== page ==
exResponse.ErrorCode = ExceptionCode.NotFound;
                        break;
                    case HttpStatusCode.Unauthorized:
                        exResponse.ErrorCode = ExceptionCode.Unauthorized;
                        break;
                    case HttpStatusCode.ServiceUnavailable:
                        exResponse.ErrorCode = ExceptionCode.ServiceUnavailable;
                        break;
                    case HttpStatusCode.GatewayTimeout:
                    case HttpStatusCode.RequestTimeout:
                        exResponse.ErrorCode = ExceptionCode.Timeout;
                        break;
                    default:
                        exResponse.ErrorCode = ExceptionCode.InternalServerError;
                        break;
                }
            }

            if (!string.IsNullOrWhiteSpace(FriendlyMessage))
                exResponse.ErrorMessage = FriendlyMessage;
            else if (LogType.ToString().StartsWith("Client"))
                exResponse.ErrorMessage = Message;
            else
                exResponse.ErrorMessage = "Service currently unavailable - please try again later";

            if (!string.IsNullOrWhiteSpace(DetailedMessage))
            {
                exResponse.ErrorDetail = DetailedMessage;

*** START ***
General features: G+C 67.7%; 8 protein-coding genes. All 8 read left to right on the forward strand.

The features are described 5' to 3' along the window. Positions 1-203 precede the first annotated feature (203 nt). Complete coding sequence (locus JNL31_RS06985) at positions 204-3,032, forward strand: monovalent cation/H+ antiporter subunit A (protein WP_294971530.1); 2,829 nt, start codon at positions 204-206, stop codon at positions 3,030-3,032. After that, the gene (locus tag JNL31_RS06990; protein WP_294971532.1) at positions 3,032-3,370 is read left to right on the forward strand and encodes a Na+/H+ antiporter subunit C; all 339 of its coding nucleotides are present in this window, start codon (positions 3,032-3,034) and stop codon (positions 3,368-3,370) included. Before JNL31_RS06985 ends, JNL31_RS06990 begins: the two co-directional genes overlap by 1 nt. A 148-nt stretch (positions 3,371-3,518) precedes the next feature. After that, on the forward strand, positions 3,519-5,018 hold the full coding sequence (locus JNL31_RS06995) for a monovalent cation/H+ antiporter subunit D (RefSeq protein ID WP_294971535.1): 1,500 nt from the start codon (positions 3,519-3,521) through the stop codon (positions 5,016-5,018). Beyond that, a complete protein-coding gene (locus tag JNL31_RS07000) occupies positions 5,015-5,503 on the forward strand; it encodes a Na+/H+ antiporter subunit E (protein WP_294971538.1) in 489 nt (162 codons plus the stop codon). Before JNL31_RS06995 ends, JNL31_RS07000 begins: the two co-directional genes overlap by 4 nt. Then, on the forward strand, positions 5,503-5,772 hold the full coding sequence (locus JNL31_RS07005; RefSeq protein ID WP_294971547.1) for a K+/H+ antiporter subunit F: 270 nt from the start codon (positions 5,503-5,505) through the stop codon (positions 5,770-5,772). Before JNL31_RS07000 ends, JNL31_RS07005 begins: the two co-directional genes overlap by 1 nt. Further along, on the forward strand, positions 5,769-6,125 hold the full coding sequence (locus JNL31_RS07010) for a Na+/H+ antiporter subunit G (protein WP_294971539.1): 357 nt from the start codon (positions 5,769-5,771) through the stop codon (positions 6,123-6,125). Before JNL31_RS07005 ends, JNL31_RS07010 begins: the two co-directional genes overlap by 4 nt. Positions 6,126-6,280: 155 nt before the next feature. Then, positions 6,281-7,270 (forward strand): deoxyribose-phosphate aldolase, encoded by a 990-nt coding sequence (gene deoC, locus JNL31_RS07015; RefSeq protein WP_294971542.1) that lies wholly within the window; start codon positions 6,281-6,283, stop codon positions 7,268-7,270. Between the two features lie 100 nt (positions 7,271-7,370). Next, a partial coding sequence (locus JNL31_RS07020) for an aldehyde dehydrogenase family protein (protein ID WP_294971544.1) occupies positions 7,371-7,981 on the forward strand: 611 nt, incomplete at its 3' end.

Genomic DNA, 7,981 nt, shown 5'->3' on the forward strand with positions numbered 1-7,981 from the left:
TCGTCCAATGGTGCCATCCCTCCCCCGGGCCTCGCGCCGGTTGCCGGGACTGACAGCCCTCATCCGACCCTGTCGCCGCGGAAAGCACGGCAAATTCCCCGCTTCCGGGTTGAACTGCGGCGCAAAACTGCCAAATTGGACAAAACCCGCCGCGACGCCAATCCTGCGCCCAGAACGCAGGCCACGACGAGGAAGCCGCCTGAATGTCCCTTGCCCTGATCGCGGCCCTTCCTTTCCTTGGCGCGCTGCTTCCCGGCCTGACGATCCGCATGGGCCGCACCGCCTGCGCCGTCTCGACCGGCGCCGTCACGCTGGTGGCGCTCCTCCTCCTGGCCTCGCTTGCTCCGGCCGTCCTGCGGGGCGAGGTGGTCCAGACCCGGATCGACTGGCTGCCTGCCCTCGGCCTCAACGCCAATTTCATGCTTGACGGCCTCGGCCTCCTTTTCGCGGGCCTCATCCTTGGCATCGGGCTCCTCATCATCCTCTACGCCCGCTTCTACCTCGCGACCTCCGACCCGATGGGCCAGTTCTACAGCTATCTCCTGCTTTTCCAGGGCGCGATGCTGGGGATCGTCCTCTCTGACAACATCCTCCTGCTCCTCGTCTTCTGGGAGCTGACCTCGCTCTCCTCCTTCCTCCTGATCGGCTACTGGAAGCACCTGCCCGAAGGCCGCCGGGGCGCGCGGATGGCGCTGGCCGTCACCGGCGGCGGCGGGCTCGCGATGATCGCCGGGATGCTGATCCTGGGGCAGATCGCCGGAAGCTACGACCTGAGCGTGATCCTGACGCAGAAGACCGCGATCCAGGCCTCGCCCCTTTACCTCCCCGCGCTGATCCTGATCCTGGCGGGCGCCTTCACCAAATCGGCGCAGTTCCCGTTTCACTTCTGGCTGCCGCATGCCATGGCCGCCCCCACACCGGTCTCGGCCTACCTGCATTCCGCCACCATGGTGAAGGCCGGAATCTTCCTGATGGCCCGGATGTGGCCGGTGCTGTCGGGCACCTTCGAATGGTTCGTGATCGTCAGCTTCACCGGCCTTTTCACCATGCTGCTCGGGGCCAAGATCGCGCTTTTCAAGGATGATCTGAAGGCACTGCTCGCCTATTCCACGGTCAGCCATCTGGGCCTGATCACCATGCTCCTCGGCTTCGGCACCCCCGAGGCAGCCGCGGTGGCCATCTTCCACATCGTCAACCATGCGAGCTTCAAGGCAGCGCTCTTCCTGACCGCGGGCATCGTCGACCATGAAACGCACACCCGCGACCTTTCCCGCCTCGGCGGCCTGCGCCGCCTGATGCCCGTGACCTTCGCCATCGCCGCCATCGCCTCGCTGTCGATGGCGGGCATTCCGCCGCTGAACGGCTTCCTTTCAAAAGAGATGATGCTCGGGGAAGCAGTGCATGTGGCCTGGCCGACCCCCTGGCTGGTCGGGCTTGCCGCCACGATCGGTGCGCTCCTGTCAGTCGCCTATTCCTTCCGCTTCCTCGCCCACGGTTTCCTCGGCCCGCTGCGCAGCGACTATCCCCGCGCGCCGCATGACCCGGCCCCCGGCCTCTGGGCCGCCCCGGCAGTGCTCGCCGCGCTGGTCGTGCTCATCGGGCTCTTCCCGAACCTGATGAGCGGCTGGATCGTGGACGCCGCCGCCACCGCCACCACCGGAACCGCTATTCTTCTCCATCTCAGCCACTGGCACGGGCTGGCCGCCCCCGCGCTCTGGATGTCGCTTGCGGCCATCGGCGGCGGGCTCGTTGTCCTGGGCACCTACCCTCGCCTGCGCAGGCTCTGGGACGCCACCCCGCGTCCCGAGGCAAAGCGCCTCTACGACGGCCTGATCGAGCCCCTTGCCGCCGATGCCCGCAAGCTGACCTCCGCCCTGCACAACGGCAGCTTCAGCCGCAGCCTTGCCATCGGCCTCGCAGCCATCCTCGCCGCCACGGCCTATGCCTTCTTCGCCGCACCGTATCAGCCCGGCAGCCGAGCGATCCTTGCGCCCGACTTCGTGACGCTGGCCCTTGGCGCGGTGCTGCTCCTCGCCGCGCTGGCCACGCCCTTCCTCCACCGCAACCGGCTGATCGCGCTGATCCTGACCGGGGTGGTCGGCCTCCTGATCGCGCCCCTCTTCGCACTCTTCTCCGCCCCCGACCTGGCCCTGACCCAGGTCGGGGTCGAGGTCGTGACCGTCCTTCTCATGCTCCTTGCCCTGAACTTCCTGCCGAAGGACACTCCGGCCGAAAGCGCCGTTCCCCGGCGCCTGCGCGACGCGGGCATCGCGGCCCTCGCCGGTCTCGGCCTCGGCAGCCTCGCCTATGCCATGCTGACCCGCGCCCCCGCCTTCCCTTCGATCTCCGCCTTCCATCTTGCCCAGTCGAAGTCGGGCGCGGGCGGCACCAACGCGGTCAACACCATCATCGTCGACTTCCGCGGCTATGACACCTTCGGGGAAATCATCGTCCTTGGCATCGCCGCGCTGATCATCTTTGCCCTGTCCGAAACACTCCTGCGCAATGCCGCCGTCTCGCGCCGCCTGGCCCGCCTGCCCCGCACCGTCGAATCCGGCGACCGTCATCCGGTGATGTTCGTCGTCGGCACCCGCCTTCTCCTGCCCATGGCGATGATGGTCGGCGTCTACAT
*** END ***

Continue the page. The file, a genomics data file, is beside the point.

}

            return exResponse;
        }

    }

Child class BusinessNotFoundException.cs

public class BusinessNotFoundException : ExceptionPlus
    {
        public BusinessNotFoundException(int businessId, string message = null) : base($"{message ?? "Business not found"} (BusinessId: {businessId})", LogType.ClientFault, HttpStatusCode.NotFound)
        {

        }

        public BusinessNotFoundException(string businessGuid, string message = null) : base($"{message ?? "Business not found"} (BusinessGuid: {businessGuid})", LogType.ClientFault, HttpStatusCode.NotFound)
        {

        }
    }

Class that throw the Exception Manager.cs

.....

  public async Task<ThreeDSecureRequestResultViewModel> ThreeDSecureRequest(int businessId, ThreeDSecureRequestViewModel request, IDistributedCache cache)